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More moose hunting this fall? Vt. biologists say it will combat winter ticks

A moose calf walks through deep snow in a wooded area.
Josh Bluin
Vermont Fish And Wildlife
Most of the state’s moose live at the top right corner of the state — about 1,000 animals, according to state estimates. They have plenty of food thanks to the commercial logging in the region, but many are sickened by winter ticks. This collared calf was part of a three-year study assessing the impact of ticks.

There could be more hunters out in the woods searching for moose in Vermont this fall. Biologists at the Department of Fish and Wildlife recently recommended the state issue 180 moose hunting permits, up from 100 last year in an area where about 1,000 moose reside.

That’s in an effort to reduce the spread of winter ticks, a parasite that plagues moose throughout the Northeast.

The ticks are the driving force behind declining birth rates, and why only about half of calves in Vermont survive their first winter, according to recent state-sponsored research. It’s a problem that’s intensified as the region’s winters have grown warmer and shorter.

More from Vermont Public: Most Vermonters expect major impacts from climate change in the next 30 years

“If we could get rid of winter ticks, our moose would be very healthy,” said Nick Fortin, a wildlife biologist with the state. “They have a phenomenal habitat. They just have too many parasites right now.”

Killing moose to keep the population healthy is a counterintuitive idea, and one that wildlife managers often get pushback against.

“You see less moose, you hear that moose are dying from ticks. And then the state’s response is, ‘We’re going to increase permits,’” said Lee Kantar, a biologist with Maine’s Department of Inland Fisheries and Wildlife. “That’s a very bitter pill for somebody to swallow.”

"You see less moose, you hear that moose are dying from ticks. And then the state’s response is, ‘We’re going to increase permits.' That’s a very bitter pill for somebody to swallow."
Lee Kantar, Maine Department of Inland Fisheries and Wildlife

In Maine, moose face the same issues with winter ticks. There, managers have a much larger population of moose to contend with — upwards of 70,000 animals, spread across tens of thousands of acres. Kantar says because of that scale, hunting is the only viable tool they have.

Sarah Hoy, a wildlife biologist at Michigan Tech, says that doesn’t mean it’s a good option.

“Recreational hunting is typically not a very effective method of limiting the spread of diseases within those populations,” she told Vermont Public last year.

“You're killing a lot of individuals that could have easily survived,” she said. “Not all of them are going to be carrying high numbers of these parasites that you're trying to get rid of.”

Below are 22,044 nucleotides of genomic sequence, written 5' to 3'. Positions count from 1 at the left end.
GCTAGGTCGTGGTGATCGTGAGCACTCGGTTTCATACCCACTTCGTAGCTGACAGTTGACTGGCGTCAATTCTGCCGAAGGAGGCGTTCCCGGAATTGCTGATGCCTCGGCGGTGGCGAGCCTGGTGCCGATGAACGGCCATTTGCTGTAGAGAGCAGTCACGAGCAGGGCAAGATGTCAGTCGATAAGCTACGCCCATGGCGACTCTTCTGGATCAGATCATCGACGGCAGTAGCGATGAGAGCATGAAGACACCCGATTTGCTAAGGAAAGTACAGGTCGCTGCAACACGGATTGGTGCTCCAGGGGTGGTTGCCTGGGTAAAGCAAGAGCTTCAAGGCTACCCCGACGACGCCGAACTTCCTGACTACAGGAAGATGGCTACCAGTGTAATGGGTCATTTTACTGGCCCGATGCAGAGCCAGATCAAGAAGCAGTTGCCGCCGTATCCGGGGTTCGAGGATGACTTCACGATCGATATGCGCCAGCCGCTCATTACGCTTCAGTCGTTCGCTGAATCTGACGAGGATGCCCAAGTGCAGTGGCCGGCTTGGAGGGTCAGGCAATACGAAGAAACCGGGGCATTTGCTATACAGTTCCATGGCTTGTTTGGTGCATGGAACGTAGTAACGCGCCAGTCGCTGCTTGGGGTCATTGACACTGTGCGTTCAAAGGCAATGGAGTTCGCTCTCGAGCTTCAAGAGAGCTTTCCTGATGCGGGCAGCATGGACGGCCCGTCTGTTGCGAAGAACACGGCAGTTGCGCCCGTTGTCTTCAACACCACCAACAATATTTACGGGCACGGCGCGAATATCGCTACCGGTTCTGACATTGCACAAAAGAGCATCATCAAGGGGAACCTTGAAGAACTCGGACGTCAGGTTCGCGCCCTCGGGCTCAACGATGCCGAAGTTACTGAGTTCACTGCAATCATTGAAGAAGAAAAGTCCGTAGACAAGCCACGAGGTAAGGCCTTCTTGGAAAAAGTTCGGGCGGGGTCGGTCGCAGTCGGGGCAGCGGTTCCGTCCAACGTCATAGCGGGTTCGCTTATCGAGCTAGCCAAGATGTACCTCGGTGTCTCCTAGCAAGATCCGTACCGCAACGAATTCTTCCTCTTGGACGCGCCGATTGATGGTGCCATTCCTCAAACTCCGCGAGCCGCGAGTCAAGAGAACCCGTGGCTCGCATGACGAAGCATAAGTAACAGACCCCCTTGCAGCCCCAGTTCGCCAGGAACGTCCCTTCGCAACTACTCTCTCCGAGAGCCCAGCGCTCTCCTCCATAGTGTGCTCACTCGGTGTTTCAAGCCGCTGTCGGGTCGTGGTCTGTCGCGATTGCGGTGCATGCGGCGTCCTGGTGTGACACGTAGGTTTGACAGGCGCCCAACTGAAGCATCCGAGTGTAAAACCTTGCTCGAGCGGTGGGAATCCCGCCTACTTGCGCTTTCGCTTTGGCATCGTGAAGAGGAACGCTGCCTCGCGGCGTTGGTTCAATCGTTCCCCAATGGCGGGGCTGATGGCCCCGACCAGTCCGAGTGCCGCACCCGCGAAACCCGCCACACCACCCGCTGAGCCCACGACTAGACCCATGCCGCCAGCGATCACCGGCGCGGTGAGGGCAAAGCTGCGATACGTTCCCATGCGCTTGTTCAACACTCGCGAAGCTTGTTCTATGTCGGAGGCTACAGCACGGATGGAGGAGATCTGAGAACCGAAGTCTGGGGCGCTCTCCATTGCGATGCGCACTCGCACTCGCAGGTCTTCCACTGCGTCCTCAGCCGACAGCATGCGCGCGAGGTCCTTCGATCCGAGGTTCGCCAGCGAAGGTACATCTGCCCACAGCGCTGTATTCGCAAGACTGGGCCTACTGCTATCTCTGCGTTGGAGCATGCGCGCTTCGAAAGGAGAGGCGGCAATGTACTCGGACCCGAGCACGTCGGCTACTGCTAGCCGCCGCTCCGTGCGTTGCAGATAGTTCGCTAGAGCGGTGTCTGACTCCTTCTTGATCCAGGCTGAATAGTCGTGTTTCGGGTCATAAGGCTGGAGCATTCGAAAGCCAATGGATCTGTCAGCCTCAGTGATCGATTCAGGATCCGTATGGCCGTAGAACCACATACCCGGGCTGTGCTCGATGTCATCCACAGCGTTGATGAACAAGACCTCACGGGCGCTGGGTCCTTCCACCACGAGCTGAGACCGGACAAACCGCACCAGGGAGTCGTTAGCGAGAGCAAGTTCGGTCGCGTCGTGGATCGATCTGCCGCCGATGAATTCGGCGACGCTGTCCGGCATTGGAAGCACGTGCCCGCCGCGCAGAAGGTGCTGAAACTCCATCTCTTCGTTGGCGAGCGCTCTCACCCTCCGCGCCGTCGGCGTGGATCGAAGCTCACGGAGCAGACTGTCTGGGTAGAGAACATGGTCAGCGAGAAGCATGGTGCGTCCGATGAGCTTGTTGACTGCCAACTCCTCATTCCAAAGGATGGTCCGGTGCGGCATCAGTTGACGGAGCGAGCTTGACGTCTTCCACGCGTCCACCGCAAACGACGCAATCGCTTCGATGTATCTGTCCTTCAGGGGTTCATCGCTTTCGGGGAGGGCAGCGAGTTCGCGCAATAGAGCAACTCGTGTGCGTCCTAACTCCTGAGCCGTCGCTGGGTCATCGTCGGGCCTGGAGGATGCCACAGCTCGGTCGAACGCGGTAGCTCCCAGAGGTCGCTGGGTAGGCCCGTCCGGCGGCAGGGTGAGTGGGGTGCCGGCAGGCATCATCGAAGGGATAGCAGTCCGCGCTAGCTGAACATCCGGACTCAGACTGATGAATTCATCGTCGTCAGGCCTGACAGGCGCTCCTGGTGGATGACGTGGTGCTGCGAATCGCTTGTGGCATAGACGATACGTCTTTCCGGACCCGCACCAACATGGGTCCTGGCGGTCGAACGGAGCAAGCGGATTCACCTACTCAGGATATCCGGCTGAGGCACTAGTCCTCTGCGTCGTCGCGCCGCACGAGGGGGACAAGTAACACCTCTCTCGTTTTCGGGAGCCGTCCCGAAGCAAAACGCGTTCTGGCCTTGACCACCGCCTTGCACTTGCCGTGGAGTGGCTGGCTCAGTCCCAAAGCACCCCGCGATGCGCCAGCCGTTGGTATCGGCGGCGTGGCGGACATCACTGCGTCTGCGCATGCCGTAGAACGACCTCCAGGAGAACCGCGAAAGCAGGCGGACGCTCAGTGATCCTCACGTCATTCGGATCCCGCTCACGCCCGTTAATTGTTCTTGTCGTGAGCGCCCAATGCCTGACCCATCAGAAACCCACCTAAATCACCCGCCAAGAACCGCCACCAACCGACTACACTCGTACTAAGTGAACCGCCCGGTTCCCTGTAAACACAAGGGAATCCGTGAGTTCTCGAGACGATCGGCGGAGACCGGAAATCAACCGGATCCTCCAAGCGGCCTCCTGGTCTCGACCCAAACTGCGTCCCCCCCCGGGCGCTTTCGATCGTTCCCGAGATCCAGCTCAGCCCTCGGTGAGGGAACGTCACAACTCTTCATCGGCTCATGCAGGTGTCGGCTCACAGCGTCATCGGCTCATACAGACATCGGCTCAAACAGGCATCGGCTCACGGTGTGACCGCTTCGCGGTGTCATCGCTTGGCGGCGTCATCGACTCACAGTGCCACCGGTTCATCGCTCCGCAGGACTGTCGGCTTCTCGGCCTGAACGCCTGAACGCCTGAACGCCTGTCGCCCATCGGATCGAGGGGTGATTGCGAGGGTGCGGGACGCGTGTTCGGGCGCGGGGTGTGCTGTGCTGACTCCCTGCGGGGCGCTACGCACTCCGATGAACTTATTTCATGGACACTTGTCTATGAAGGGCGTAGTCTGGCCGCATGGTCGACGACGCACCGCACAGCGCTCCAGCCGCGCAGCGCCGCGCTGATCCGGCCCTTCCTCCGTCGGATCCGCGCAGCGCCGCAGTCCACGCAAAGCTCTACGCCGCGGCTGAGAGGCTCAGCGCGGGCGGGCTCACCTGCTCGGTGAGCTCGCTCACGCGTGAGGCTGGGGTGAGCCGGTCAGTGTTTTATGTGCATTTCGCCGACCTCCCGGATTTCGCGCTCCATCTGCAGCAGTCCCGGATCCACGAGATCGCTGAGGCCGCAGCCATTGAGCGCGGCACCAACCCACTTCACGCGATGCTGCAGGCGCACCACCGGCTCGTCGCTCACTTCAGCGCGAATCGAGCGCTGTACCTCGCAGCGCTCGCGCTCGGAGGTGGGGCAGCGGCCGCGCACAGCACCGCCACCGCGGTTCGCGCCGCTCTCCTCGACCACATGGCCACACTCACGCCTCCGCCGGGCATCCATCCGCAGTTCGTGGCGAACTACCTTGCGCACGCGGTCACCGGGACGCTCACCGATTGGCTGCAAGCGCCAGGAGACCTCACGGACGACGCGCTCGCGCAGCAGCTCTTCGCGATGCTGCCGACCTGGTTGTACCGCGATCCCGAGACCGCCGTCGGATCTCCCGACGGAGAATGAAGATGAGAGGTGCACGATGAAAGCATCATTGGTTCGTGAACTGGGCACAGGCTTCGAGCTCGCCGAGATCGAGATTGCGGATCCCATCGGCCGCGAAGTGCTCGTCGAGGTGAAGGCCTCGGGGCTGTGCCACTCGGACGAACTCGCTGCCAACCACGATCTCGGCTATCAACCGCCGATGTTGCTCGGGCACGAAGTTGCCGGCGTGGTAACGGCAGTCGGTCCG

There are ways to tweak hunting regulations to target moose that are loaded with ticks, Hoy said. Like if you hunt in the spring, you can see if moose have ripped out their hair trying to get relief from the ticks.

Where Hoy studies moose, an island in the middle of Lake Michigan, there are also wolves, which prey on sick animals. New England doesn't have that option to keep the moose population in check.

A machine called a forwarder stands in a wooded area, holding cut logs. A dirt path with felled branches is in the foreground.
Henry Epp
Vermont Public
Commercial logging has generated prime moose habitat in the Northeast Kingdom.

“Our moose have no major predators,” said Nick Fortin, the wildlife biologist with Vermont's Fish and Wildlife Department. “The only thing that’s killing them is either diseases and parasites or humans, whether we do that with our cars or with guns.”

Right now, it’s only winter ticks that are killing moose in meaningful numbers, not hunting.

More from Vermont Public: As New England winters warm, moose are getting overwhelmed by winter ticks. Some scientists say hunting could help.

And in Vermont, even with the proposed increase in hunting permits, it will still take seven or eight years of sustained hunting pressure to get the moose population down to the state’s target.

“Honestly from our perspective, anything slower than that, or would take longer than that, is not responsible management, because we’re prolonging this issue,” Fortin said.

Public comment on the department’s proposal is open through the end of March. The Fish and Wildlife Boardwill decide whether to OK more hunting in the first week of April.

“We want to get there,” Fortin said. “We want to get our moose healthy.”

Lexi Krupp is a corps member for Report for America, a nonprofit national service program that places journalists in local newsrooms to report on under-covered issues and regions.


Lexi covers science and health stories for Vermont Public.
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